now the circus is playing in your town ... my guess is that this show has been playing many times in other places before ...

Thought Processor's picture






Will not end well.


(as in- dear american people- you know that money we borrowed on your behalf which your descendants will be paying back in taxes for....ever-   ya that-  well we took it and gave it to our sister banks in other countries across the atlantic who are even more corrupt than we are.  your welcome).

messymerry's picture

I don't know why everybody is getting their panties in a wad.  The United States has plenty of money to throw some pocket change to our less fortunate neighbors and friends...  

   /sarc. ;-/

Marco's picture

This is not a bail out or helping neighbours ... this is purely about supporting the dollar.

If all those dollars go into non bubble investments then that just snowballs the current account deficit. They'll cut the fund rate at the height of mania, get all those dollars into the bubble and pop it ... that's how the US has repatriated dollars and kept it's trade deficit somewhat sustainable for half a century now.

messymerry's picture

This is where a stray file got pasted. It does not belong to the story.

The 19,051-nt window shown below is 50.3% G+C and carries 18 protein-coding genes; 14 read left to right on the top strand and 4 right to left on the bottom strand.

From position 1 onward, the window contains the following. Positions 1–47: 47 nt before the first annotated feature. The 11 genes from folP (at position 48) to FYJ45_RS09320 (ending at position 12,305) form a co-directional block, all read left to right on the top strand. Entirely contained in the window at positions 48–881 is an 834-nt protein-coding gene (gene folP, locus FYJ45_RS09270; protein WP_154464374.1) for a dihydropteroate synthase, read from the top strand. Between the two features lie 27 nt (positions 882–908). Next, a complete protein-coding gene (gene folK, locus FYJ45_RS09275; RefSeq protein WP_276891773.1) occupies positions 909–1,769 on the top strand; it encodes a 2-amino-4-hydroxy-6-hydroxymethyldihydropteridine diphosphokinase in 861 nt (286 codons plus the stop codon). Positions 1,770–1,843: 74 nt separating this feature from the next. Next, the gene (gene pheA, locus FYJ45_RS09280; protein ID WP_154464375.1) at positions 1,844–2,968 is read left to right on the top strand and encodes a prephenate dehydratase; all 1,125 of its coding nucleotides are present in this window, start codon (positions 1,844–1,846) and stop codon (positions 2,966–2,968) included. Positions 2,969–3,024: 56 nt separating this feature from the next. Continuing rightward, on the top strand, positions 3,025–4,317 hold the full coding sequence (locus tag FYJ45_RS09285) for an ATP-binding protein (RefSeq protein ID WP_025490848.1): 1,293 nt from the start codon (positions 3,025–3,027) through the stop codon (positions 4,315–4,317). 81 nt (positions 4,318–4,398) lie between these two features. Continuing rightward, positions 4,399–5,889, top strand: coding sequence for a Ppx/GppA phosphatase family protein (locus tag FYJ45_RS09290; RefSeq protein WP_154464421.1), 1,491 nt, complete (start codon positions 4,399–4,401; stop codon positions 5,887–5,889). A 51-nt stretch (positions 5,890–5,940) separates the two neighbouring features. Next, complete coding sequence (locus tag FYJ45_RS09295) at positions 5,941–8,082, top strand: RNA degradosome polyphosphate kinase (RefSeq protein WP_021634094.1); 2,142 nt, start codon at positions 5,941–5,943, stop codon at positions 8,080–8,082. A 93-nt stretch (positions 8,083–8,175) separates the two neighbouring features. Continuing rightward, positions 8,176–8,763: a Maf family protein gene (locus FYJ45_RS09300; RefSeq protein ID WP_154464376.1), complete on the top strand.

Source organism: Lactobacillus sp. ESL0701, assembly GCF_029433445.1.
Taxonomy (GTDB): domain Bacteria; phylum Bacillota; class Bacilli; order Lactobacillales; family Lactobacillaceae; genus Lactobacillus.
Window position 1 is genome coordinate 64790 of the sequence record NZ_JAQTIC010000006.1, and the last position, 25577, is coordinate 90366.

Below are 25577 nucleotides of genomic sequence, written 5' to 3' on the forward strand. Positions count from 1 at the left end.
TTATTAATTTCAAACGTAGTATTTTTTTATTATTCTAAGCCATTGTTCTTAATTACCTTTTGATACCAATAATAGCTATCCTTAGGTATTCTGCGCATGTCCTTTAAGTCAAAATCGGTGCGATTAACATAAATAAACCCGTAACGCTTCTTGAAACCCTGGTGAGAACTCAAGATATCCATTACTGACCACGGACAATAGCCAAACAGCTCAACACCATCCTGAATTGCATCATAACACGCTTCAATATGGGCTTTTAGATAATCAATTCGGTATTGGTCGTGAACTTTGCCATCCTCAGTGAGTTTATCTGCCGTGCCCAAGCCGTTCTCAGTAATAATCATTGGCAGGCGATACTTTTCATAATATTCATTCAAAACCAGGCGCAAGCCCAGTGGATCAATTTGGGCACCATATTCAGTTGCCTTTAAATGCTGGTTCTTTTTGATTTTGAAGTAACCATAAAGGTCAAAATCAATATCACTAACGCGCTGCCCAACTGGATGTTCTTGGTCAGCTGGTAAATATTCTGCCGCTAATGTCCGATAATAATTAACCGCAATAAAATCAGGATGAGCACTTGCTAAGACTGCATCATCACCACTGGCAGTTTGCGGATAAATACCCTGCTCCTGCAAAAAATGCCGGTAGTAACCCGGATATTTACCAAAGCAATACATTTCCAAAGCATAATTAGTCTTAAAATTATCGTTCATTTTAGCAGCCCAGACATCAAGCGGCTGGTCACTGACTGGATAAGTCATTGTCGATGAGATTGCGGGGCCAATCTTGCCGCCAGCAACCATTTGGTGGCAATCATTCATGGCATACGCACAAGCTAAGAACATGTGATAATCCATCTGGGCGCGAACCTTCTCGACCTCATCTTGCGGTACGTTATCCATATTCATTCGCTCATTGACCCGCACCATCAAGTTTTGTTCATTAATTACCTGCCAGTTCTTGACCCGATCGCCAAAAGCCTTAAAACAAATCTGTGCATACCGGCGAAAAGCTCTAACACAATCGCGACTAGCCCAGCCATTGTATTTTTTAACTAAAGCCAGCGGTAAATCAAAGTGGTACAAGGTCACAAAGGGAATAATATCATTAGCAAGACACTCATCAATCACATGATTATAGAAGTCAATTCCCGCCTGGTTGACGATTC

Thanks Marco,

I've looked at the global socio-economic situation six ways from Sunday and for the life of me, I cannot see a graceful way out.  Humanity has painted itself into a corner and only time will tell the whole tale. 

In the near future we will have to re-evaluate all (and I mean ALL) the paradigms that we have treated as absolute.  It should be clear to everyone that reads ZH on a regular basis that >>> man cannot rule himself <<<  We cannot and should not expect our leaders in .gov, .biz, and .effingmedia to get us out of this mess we have created with the runaway technology train.  Technologically, we are like little children with a loaded gun and we have no idea just what destruction it can wreak.  It looks for all intents and purposes that we will collectively have to learn the "hard way".